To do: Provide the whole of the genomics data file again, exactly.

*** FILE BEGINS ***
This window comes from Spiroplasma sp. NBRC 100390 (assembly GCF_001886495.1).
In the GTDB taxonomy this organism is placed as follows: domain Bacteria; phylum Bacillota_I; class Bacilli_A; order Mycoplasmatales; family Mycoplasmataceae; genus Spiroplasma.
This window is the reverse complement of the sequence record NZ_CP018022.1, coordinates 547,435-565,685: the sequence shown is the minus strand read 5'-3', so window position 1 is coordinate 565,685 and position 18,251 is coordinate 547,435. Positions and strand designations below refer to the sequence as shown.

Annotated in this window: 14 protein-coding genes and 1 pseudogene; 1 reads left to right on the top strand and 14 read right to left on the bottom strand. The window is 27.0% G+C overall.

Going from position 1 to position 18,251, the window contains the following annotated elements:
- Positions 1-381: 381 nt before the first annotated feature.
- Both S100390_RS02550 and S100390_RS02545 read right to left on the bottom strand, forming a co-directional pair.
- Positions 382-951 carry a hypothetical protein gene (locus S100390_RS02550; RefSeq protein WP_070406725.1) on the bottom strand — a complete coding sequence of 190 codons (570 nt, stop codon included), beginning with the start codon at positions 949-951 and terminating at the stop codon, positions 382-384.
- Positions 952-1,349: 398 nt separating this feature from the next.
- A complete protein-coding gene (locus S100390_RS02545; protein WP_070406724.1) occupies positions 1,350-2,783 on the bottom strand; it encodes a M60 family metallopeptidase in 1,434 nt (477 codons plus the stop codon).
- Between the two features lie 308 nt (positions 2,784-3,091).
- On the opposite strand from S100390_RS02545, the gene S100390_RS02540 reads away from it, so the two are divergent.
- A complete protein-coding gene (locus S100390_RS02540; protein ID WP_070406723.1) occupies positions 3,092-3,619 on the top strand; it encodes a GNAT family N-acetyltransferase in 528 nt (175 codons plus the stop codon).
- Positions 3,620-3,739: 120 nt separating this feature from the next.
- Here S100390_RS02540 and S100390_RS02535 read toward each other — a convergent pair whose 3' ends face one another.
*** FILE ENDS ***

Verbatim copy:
This window comes from Spiroplasma sp. NBRC 100390 (assembly GCF_001886495.1).
In the GTDB taxonomy this organism is placed as follows: domain Bacteria; phylum Bacillota_I; class Bacilli_A; order Mycoplasmatales; family Mycoplasmataceae; genus Spiroplasma.
This window is the reverse complement of the sequence record NZ_CP018022.1, coordinates 547,435-565,685: the sequence shown is the minus strand read 5'-3', so window position 1 is coordinate 565,685 and position 18,251 is coordinate 547,435. Positions and strand designations below refer to the sequence as shown.

Annotated in this window: 14 protein-coding genes and 1 pseudogene; 1 reads left to right on the top strand and 14 read right to left on the bottom strand. The window is 27.0% G+C overall.

Going from position 1 to position 18,251, the window contains the following annotated elements:
- Positions 1-381: 381 nt before the first annotated feature.
- Both S100390_RS02550 and S100390_RS02545 read right to left on the bottom strand, forming a co-directional pair.
- Positions 382-951 carry a hypothetical protein gene (locus S100390_RS02550; RefSeq protein WP_070406725.1) on the bottom strand — a complete coding sequence of 190 codons (570 nt, stop codon included), beginning with the start codon at positions 949-951 and terminating at the stop codon, positions 382-384.
- Positions 952-1,349: 398 nt separating this feature from the next.
- A complete protein-coding gene (locus S100390_RS02545; protein WP_070406724.1) occupies positions 1,350-2,783 on the bottom strand; it encodes a M60 family metallopeptidase in 1,434 nt (477 codons plus the stop codon).
- Between the two features lie 308 nt (positions 2,784-3,091).
- On the opposite strand from S100390_RS02545, the gene S100390_RS02540 reads away from it, so the two are divergent.
- A complete protein-coding gene (locus S100390_RS02540; protein ID WP_070406723.1) occupies positions 3,092-3,619 on the top strand; it encodes a GNAT family N-acetyltransferase in 528 nt (175 codons plus the stop codon).
- Positions 3,620-3,739: 120 nt separating this feature from the next.
- Here S100390_RS02540 and S100390_RS02535 read toward each other — a convergent pair whose 3' ends face one another.